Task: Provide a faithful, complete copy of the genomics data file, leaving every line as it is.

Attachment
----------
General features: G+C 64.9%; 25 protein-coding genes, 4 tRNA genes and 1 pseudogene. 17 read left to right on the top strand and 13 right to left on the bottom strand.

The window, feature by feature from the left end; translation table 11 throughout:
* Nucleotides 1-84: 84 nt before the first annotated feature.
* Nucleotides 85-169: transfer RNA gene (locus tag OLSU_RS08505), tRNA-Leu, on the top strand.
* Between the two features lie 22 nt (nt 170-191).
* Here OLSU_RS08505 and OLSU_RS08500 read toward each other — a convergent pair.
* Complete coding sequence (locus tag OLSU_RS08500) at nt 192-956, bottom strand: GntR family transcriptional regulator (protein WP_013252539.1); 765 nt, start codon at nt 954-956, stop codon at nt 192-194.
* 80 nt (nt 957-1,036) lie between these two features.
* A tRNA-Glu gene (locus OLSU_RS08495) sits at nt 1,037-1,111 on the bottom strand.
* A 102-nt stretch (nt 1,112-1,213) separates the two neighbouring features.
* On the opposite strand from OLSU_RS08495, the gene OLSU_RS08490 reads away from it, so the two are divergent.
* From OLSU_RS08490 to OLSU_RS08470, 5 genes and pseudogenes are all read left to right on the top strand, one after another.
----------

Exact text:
General features: G+C 64.9%; 25 protein-coding genes, 4 tRNA genes and 1 pseudogene. 17 read left to right on the top strand and 13 right to left on the bottom strand.

The window, feature by feature from the left end; translation table 11 throughout:
* Nucleotides 1-84: 84 nt before the first annotated feature.
* Nucleotides 85-169: transfer RNA gene (locus tag OLSU_RS08505), tRNA-Leu, on the top strand.
* Between the two features lie 22 nt (nt 170-191).
* Here OLSU_RS08505 and OLSU_RS08500 read toward each other — a convergent pair.
* Complete coding sequence (locus tag OLSU_RS08500) at nt 192-956, bottom strand: GntR family transcriptional regulator (protein WP_013252539.1); 765 nt, start codon at nt 954-956, stop codon at nt 192-194.
* 80 nt (nt 957-1,036) lie between these two features.
* A tRNA-Glu gene (locus OLSU_RS08495) sits at nt 1,037-1,111 on the bottom strand.
* A 102-nt stretch (nt 1,112-1,213) separates the two neighbouring features.
* On the opposite strand from OLSU_RS08495, the gene OLSU_RS08490 reads away from it, so the two are divergent.
* From OLSU_RS08490 to OLSU_RS08470, 5 genes and pseudogenes are all read left to right on the top strand, one after another.